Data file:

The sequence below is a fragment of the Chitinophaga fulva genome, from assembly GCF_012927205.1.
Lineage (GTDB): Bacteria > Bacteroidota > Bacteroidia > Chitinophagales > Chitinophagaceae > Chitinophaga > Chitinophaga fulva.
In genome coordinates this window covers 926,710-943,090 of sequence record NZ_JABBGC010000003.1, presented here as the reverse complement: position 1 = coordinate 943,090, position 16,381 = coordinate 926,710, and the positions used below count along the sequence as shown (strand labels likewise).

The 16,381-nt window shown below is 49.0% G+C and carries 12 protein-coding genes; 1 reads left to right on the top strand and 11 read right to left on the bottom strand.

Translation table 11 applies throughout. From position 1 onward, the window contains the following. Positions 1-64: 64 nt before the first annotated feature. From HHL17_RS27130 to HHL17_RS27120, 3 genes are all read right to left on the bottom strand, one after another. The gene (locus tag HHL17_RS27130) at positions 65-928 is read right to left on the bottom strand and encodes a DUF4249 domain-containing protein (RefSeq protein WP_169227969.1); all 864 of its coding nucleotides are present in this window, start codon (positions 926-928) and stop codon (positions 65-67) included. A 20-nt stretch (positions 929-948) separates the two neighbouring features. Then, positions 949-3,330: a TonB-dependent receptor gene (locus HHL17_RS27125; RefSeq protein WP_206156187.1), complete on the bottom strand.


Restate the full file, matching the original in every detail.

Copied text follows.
The sequence below is a fragment of the Chitinophaga fulva genome, from assembly GCF_012927205.1.
Lineage (GTDB): Bacteria > Bacteroidota > Bacteroidia > Chitinophagales > Chitinophagaceae > Chitinophaga > Chitinophaga fulva.
In genome coordinates this window covers 926,710-943,090 of sequence record NZ_JABBGC010000003.1, presented here as the reverse complement: position 1 = coordinate 943,090, position 16,381 = coordinate 926,710, and the positions used below count along the sequence as shown (strand labels likewise).

The 16,381-nt window shown below is 49.0% G+C and carries 12 protein-coding genes; 1 reads left to right on the top strand and 11 read right to left on the bottom strand.

Translation table 11 applies throughout. From position 1 onward, the window contains the following. Positions 1-64: 64 nt before the first annotated feature. From HHL17_RS27130 to HHL17_RS27120, 3 genes are all read right to left on the bottom strand, one after another. The gene (locus tag HHL17_RS27130) at positions 65-928 is read right to left on the bottom strand and encodes a DUF4249 domain-containing protein (RefSeq protein WP_169227969.1); all 864 of its coding nucleotides are present in this window, start codon (positions 926-928) and stop codon (positions 65-67) included. A 20-nt stretch (positions 929-948) separates the two neighbouring features. Then, positions 949-3,330: a TonB-dependent receptor gene (locus HHL17_RS27125; RefSeq protein WP_206156187.1), complete on the bottom strand.